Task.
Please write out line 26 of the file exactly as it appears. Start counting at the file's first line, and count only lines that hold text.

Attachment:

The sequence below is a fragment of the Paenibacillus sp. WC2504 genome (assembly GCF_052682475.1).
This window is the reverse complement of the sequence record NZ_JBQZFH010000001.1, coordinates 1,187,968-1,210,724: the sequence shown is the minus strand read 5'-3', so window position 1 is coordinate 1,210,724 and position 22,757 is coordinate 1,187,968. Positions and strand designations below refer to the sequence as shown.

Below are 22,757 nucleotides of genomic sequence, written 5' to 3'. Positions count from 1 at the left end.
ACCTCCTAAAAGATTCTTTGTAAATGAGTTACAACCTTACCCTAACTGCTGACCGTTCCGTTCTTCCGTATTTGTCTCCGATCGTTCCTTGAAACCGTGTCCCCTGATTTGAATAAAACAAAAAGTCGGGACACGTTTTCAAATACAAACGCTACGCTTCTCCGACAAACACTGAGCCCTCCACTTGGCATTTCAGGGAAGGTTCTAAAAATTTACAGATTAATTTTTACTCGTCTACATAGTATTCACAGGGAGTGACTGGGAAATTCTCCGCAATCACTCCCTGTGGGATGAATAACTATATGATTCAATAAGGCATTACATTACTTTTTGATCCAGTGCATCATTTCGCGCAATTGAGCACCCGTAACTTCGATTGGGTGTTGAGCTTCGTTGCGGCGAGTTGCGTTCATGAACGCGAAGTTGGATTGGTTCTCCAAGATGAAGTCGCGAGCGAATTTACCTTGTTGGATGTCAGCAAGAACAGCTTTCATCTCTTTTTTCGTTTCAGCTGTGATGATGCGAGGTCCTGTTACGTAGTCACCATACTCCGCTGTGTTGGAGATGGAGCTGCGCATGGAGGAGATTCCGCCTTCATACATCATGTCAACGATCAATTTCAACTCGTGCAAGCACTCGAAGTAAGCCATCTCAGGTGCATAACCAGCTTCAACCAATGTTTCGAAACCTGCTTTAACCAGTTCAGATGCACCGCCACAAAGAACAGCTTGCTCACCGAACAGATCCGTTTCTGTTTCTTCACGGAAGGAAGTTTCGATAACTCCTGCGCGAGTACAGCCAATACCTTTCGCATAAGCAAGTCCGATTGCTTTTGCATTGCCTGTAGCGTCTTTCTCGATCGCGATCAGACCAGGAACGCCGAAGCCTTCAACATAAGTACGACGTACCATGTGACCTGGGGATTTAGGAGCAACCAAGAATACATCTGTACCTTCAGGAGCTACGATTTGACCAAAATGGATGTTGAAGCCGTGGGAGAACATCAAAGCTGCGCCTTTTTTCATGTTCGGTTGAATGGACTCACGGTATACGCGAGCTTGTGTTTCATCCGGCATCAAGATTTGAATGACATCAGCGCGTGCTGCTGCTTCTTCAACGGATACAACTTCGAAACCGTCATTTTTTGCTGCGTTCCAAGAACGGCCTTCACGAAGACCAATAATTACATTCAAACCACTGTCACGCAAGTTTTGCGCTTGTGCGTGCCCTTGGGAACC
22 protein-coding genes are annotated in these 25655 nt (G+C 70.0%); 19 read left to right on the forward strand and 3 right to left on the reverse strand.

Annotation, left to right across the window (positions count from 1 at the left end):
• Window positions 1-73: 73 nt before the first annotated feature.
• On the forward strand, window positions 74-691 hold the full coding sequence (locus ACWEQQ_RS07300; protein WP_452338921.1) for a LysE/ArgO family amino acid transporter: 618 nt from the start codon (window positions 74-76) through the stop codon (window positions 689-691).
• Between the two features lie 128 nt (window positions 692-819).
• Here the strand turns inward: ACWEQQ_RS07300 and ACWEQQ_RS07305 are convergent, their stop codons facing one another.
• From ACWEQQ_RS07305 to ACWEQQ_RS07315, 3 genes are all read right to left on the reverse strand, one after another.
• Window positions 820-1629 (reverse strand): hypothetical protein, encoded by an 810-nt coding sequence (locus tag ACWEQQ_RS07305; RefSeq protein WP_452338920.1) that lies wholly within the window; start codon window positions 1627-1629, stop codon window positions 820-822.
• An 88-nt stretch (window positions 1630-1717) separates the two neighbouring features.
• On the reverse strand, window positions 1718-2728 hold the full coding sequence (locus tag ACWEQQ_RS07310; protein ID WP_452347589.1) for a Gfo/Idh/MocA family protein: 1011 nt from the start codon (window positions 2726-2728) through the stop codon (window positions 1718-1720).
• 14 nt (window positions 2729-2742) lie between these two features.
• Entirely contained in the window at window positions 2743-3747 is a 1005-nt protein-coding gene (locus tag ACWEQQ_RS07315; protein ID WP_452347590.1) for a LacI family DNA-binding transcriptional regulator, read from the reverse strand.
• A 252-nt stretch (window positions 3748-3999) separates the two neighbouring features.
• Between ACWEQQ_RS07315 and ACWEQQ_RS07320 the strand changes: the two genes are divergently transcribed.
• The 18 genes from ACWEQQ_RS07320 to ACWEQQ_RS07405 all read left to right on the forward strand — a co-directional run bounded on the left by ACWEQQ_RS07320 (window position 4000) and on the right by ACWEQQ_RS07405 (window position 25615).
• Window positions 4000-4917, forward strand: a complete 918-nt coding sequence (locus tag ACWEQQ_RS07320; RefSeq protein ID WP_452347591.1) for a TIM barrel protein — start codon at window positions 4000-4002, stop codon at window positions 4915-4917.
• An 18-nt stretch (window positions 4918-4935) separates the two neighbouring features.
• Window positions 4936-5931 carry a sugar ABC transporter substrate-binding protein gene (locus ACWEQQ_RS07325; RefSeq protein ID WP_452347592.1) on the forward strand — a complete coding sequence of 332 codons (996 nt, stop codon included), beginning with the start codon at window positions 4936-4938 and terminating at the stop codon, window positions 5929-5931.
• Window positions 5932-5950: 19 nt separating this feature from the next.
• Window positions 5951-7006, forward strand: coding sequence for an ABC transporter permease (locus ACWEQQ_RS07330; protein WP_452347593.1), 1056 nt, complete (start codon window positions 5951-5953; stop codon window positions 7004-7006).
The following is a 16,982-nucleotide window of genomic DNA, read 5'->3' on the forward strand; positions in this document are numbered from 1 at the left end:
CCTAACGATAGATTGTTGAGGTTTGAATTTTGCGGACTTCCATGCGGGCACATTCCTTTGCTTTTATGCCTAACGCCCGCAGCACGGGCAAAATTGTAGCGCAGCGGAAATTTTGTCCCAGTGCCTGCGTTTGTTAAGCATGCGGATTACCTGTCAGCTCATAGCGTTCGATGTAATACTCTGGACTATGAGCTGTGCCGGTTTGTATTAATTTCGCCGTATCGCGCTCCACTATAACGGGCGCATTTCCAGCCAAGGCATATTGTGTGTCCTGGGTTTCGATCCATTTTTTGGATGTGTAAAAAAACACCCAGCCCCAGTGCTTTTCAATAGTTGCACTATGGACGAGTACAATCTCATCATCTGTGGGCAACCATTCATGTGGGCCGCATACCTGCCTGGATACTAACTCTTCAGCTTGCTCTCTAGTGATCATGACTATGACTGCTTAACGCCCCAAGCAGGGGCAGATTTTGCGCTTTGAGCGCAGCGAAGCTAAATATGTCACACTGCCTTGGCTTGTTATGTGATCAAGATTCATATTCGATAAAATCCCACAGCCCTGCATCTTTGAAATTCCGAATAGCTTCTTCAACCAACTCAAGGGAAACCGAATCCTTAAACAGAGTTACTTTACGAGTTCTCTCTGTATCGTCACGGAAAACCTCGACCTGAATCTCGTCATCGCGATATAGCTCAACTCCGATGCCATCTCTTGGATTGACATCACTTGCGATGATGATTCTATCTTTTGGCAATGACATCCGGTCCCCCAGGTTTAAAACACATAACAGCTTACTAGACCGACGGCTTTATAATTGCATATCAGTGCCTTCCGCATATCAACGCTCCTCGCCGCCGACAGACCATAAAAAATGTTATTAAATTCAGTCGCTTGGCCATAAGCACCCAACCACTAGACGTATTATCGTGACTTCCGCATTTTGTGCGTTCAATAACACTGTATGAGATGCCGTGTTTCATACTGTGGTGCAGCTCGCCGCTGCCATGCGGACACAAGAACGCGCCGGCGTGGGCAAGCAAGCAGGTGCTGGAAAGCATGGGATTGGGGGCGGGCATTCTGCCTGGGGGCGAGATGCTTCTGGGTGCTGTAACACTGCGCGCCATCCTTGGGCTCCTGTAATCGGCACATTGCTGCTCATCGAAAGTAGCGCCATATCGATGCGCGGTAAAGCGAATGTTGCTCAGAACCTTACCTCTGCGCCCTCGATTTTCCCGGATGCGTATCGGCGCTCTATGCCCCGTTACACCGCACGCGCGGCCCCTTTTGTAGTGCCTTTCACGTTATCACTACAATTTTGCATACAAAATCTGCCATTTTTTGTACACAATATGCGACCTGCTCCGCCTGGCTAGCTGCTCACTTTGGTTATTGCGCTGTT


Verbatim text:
CCTAACGATAGATTGTTGAGGTTTGAATTTTGCGGACTTCCATGCGGGCACATTCCTTTGCTTTTATGCCTAACGCCCGCAGCACGGGCAAAATTGTAGCGCAGCGGAAATTTTGTCCCAGTGCCTGCGTTTGTTAAGCATGCGGATTACCTGTCAGCTCATAGCGTTCGATGTAATACTCTGGACTATGAGCTGTGCCGGTTTGTATTAATTTCGCCGTATCGCGCTCCACTATAACGGGCGCATTTCCAGCCAAGGCATATTGTGTGTCCTGGGTTTCGATCCATTTTTTGGATGTGTAAAAAAACACCCAGCCCCAGTGCTTTTCAATAGTTGCACTATGGACGAGTACAATCTCATCATCTGTGGGCAACCATTCATGTGGGCCGCATACCTGCCTGGATACTAACTCTTCAGCTTGCTCTCTAGTGATCATGACTATGACTGCTTAACGCCCCAAGCAGGGGCAGATTTTGCGCTTTGAGCGCAGCGAAGCTAAATATGTCACACTGCCTTGGCTTGTTATGTGATCAAGATTCATATTCGATAAAATCCCACAGCCCTGCATCTTTGAAATTCCGAATAGCTTCTTCAACCAACTCAAGGGAAACCGAATCCTTAAACAGAGTTACTTTACGAGTTCTCTCTGTATCGTCACGGAAAACCTCGACCTGAATCTCGTCATCGCGATATAGCTCAACTCCGATGCCATCTCTTGGATTGACATCACTTGCGATGATGATTCTATCTTTTGGCAATGACATCCGGTCCCCCAGGTTTAAAACACATAACAGCTTACTAGACCGACGGCTTTATAATTGCATATCAGTGCCTTCCGCATATCAACGCTCCTCGCCGCCGACAGACCATAAAAAATGTTATTAAATTCAGTCGCTTGGCCATAAGCACCCAACCACTAGACGTATTATCGTGACTTCCGCATTTTGTGCGTTCAATAACACTGTATGAGATGCCGTGTTTCATACTGTGGTGCAGCTCGCCGCTGCCATGCGGACACAAGAACGCGCCGGCGTGGGCAAGCAAGCAGGTGCTGGAAAGCATGGGATTGGGGGCGGGCATTCTGCCTGGGGGCGAGATGCTTCTGGGTGCTGTAACACTGCGCGCCATCCTTGGGCTCCTGTAATCGGCACATTGCTGCTCATCGAAAGTAGCGCCATATCGATGCGCGGTAAAGCGAATGTTGCTCAGAACCTTACCTCTGCGCCCTCGATTTTCCCGGATGCGTATCGGCGCTCTATGCCCCGTTACACCGCACGCGCGGCCCCTTTTGTAGTGCCTTTCACGTTATCACTACAATTTTGCATACAAAATCTGCCATTTTTTGTACACAATATGCGACCTGCTCCGCCTGGCTAGCTGCTCACTTTGGTTATTGCGCTGTT